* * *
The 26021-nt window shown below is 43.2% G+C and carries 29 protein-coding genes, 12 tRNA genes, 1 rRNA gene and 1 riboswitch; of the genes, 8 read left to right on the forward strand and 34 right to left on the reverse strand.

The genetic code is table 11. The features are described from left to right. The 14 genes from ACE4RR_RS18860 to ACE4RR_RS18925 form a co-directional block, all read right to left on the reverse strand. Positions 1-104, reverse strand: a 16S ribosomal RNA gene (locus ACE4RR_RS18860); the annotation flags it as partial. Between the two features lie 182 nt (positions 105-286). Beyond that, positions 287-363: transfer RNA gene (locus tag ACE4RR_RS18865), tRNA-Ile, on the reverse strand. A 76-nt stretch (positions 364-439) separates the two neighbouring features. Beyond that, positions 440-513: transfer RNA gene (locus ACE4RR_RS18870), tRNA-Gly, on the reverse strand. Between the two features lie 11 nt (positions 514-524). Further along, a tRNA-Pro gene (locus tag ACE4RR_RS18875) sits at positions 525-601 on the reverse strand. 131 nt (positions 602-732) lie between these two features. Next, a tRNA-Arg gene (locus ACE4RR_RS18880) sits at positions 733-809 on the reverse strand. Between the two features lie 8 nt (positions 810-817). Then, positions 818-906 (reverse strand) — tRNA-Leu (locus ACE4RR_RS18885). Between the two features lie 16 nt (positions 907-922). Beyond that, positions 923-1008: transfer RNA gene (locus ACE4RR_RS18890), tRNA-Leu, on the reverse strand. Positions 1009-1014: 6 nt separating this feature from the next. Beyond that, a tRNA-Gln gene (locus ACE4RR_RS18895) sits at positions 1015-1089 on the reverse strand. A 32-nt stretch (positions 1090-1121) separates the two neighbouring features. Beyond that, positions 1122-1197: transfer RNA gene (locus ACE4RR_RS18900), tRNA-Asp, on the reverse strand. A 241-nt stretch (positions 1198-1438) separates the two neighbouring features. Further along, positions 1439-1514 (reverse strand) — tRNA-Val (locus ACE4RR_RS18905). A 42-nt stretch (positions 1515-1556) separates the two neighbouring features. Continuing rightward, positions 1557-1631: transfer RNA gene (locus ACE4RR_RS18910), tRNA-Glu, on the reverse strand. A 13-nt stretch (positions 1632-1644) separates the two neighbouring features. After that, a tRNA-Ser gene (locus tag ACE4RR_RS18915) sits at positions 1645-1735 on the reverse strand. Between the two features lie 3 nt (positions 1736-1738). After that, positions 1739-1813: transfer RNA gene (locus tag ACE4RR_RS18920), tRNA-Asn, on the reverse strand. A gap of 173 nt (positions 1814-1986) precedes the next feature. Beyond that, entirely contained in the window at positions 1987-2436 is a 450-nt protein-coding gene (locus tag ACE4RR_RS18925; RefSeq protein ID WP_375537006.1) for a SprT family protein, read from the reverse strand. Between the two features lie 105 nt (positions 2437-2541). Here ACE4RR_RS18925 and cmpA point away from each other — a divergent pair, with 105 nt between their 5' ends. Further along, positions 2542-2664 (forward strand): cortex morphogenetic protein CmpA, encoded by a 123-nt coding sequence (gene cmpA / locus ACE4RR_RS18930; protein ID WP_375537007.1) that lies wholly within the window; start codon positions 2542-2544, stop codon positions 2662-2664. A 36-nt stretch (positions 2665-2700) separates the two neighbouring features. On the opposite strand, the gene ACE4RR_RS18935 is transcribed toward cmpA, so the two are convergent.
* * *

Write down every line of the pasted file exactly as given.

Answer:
The 26021-nt window shown below is 43.2% G+C and carries 29 protein-coding genes, 12 tRNA genes, 1 rRNA gene and 1 riboswitch; of the genes, 8 read left to right on the forward strand and 34 right to left on the reverse strand.

The genetic code is table 11. The features are described from left to right. The 14 genes from ACE4RR_RS18860 to ACE4RR_RS18925 form a co-directional block, all read right to left on the reverse strand. Positions 1-104, reverse strand: a 16S ribosomal RNA gene (locus ACE4RR_RS18860); the annotation flags it as partial. Between the two features lie 182 nt (positions 105-286). Beyond that, positions 287-363: transfer RNA gene (locus tag ACE4RR_RS18865), tRNA-Ile, on the reverse strand. A 76-nt stretch (positions 364-439) separates the two neighbouring features. Beyond that, positions 440-513: transfer RNA gene (locus ACE4RR_RS18870), tRNA-Gly, on the reverse strand. Between the two features lie 11 nt (positions 514-524). Further along, a tRNA-Pro gene (locus tag ACE4RR_RS18875) sits at positions 525-601 on the reverse strand. 131 nt (positions 602-732) lie between these two features. Next, a tRNA-Arg gene (locus ACE4RR_RS18880) sits at positions 733-809 on the reverse strand. Between the two features lie 8 nt (positions 810-817). Then, positions 818-906 (reverse strand) — tRNA-Leu (locus ACE4RR_RS18885). Between the two features lie 16 nt (positions 907-922). Beyond that, positions 923-1008: transfer RNA gene (locus ACE4RR_RS18890), tRNA-Leu, on the reverse strand. Positions 1009-1014: 6 nt separating this feature from the next. Beyond that, a tRNA-Gln gene (locus ACE4RR_RS18895) sits at positions 1015-1089 on the reverse strand. A 32-nt stretch (positions 1090-1121) separates the two neighbouring features. Beyond that, positions 1122-1197: transfer RNA gene (locus ACE4RR_RS18900), tRNA-Asp, on the reverse strand. A 241-nt stretch (positions 1198-1438) separates the two neighbouring features. Further along, positions 1439-1514 (reverse strand) — tRNA-Val (locus ACE4RR_RS18905). A 42-nt stretch (positions 1515-1556) separates the two neighbouring features. Continuing rightward, positions 1557-1631: transfer RNA gene (locus ACE4RR_RS18910), tRNA-Glu, on the reverse strand. A 13-nt stretch (positions 1632-1644) separates the two neighbouring features. After that, a tRNA-Ser gene (locus tag ACE4RR_RS18915) sits at positions 1645-1735 on the reverse strand. Between the two features lie 3 nt (positions 1736-1738). After that, positions 1739-1813: transfer RNA gene (locus tag ACE4RR_RS18920), tRNA-Asn, on the reverse strand. A gap of 173 nt (positions 1814-1986) precedes the next feature. Beyond that, entirely contained in the window at positions 1987-2436 is a 450-nt protein-coding gene (locus tag ACE4RR_RS18925; RefSeq protein ID WP_375537006.1) for a SprT family protein, read from the reverse strand. Between the two features lie 105 nt (positions 2437-2541). Here ACE4RR_RS18925 and cmpA point away from each other — a divergent pair, with 105 nt between their 5' ends. Further along, positions 2542-2664 (forward strand): cortex morphogenetic protein CmpA, encoded by a 123-nt coding sequence (gene cmpA / locus ACE4RR_RS18930; protein ID WP_375537007.1) that lies wholly within the window; start codon positions 2542-2544, stop codon positions 2662-2664. A 36-nt stretch (positions 2665-2700) separates the two neighbouring features. On the opposite strand, the gene ACE4RR_RS18935 is transcribed toward cmpA, so the two are convergent.